Chris Martenson: Well, how does that really impact people? So, look, if – I am just going to play devil’s advocate – so if they are a little bit fudged, maybe this is the equivalent of a white lie – it is a harmless fib. How does this really impact people?
John Williams: It is far from harmless. From the economic side, that can affect people’s investment decisions, corporate planning. If you are using bad numbers there, you may have some shocks in terms of return that you eventually get back on your portfolio or how a sales program works. From an inflation standpoint, a lot of people have an inflation adjustment either to their wages or a cost of living adjustment to social security payments or from the standpoint of an investor. Investors generally like to beat inflation with their returns, and if you are underestimating inflation, you are not going to get an adequate return. For the individual who is seeing his salary not increase as much as you might expect otherwise, that is not staying ahead of inflation, and that is deliberate. That is deliberate, because if you look at the way the CPI was used broadly in the early automotive contracts as a cost-of-living adjustment for wages, the concept at that time was a measure to fixed basket of goods, that the CPI effectively measured the cost-of-living of maintaining a constant standard of living using a very simplistic term. They would take the price of a pound of beef, a gallon of milk, a gallon of gasoline, they would price those out and then they would price out those exact same commodities next year and however much the package had increased by, that was the rate of inflation. That is how much your income had to increase if you wanted to maintain the type of standard of living you had had the year before.
In the late '80s/early '90s, Alan Greenspan and Michael Boskin, who then was head of the first George Bush’s council of economic advisors, started on a program saying, "Oh, the CPI overstates inflation." And if you would ask them why the CPI overstated inflation, their point would be well, steak gets too expensive, people tend to buy more hamburger, if they might by more hamburger, then their cost-of-living is lower. And while that might be true, that is far removed from the concept of the CPI as a measure of the cost of living of maintaining a constant standard of living; nonetheless, they pushed through a number of changes. With that, the effect is, and the stated purpose, where are you pushing this, why do you want to do this – and you will see this reiterated in the recent proposals by the deficit commission that the president put together – that the…because the CPI is overstated, if we can only reduce it adequately to a realistic level. In this case, they're talking basically just artificially reducing the CPI. Then the cost-of-living adjustments for social security will be less, and that will help reduce the budget deficit. And what was not said, of course, that was done without anyone in congress having to do the politically impossible thing of voting against social security. And social security checks today would be about double what they are had these changes not been made.
The unemployment rate is an area that I publish an alternative measure, and I also…I publish an alternative measure on inflation, on the CPI. I try to give people an estimate of where the numbers would be if these key statistics were reported the way they were initially, at a time when it was more coincident with common experience.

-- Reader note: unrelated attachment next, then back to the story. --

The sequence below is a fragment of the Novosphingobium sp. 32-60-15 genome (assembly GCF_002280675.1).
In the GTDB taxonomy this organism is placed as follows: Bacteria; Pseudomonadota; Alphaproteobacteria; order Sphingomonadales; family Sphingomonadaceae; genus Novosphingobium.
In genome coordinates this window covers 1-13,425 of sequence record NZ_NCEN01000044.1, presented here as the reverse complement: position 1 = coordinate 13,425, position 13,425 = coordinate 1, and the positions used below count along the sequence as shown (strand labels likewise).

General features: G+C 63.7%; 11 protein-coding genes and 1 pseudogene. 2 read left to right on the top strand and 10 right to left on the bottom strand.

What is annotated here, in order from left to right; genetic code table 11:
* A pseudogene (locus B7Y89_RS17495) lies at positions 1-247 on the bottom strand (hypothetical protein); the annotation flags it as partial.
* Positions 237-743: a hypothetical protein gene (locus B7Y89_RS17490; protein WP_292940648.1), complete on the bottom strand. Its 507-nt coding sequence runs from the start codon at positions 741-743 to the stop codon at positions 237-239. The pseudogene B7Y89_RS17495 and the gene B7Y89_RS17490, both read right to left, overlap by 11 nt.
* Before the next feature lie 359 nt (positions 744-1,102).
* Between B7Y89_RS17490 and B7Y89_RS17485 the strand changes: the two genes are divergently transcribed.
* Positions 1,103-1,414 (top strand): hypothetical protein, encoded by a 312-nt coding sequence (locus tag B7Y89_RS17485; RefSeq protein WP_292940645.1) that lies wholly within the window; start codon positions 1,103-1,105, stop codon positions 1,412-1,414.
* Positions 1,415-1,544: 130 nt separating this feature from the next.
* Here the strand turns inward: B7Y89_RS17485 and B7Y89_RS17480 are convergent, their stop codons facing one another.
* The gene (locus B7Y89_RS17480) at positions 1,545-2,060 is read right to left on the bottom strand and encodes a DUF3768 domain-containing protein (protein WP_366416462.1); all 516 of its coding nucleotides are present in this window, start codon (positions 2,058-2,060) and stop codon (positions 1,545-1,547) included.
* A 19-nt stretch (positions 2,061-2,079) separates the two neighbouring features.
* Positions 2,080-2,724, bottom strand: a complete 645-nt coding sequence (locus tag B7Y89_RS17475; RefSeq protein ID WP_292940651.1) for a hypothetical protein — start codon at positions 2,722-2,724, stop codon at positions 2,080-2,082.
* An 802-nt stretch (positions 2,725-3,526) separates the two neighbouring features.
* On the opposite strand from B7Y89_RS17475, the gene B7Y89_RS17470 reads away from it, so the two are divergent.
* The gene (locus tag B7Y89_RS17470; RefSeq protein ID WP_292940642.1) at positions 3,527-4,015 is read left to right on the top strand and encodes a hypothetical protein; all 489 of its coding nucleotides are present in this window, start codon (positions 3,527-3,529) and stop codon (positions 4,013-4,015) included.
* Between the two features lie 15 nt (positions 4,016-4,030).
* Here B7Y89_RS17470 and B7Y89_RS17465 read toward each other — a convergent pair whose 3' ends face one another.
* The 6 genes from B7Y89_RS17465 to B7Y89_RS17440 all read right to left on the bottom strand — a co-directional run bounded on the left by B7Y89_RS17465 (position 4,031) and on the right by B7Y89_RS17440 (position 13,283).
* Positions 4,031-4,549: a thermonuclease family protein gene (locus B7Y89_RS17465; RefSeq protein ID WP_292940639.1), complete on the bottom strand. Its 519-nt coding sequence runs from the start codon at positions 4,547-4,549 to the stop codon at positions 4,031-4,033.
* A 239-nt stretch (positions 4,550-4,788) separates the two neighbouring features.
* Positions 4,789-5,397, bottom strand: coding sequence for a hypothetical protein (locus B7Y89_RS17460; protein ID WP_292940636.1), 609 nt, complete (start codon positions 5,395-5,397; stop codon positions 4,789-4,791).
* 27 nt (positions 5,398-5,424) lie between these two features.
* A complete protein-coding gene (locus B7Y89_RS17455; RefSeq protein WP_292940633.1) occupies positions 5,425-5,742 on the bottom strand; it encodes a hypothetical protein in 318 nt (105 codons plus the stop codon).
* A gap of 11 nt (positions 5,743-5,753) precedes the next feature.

Chris Martenson: Yeah, now before…John, before we move on to unemployment, I just have to ask you while I have got you here, so as I understand the Boskin Commission on inflation. They came up with three new ways that we are going to deal with these things. Substitution, which you mentioned is maybe steak becomes too expensive so we flipped to a lesser grade of meat. There is weighting, so there’s all sorts of issues around how weighting gets done. And then my favorite, I think everybody’s favorite, of course, hedonics. My question around hedonics is I get the idea underlying it, but here’s why I worry it is a one-way trip: yes it is true that the cell phone I buy this year has many more features than the one I had three years ago, but my grandmother had the same phone for over 60 years. So I see that hedonics is adding value for the new features, but it is not ever deducting – or correct me if I am wrong – for the fact that products have a much shorter lifecycle than they used to. Is that true?
John Williams: Generally, that is true; and, in fact, you rarely see – although you will see it – you will rarely see hedonics end up increasing the cost of a product. For example, if you were to apply hedonics to air travel, how would you account for the delays in all the problems in terms of security inspections now at the airport that you did not have some years ago. None of that is accounted for, and I think the concept, while fine academically, and where the academics want to play games with, the average guy does not look at it whatsoever in terms of his cost-of-living. For example, you have an additive that is put into gasoline at the direction of the federal government. This is supposed to improve air quality. The price of gasoline goes up ten cents per gallon as a result. That actually happened, and the Bureau of Labor Statistics did not account that in the CPI because it was considered a quality improvement. Well, for the guy that is looking at inflation and these inflation measures were his cost-of-living or what he wants in way of return on his investments, he is sitting there pumping gas at the gas station, he is not thinking I am paying an extra ten cents per gallon here that I am not accounting because it is going to improve air quality. No, he looks at it and he says, "Well gee, the price of gas has gone up, I do not have as much cash left over."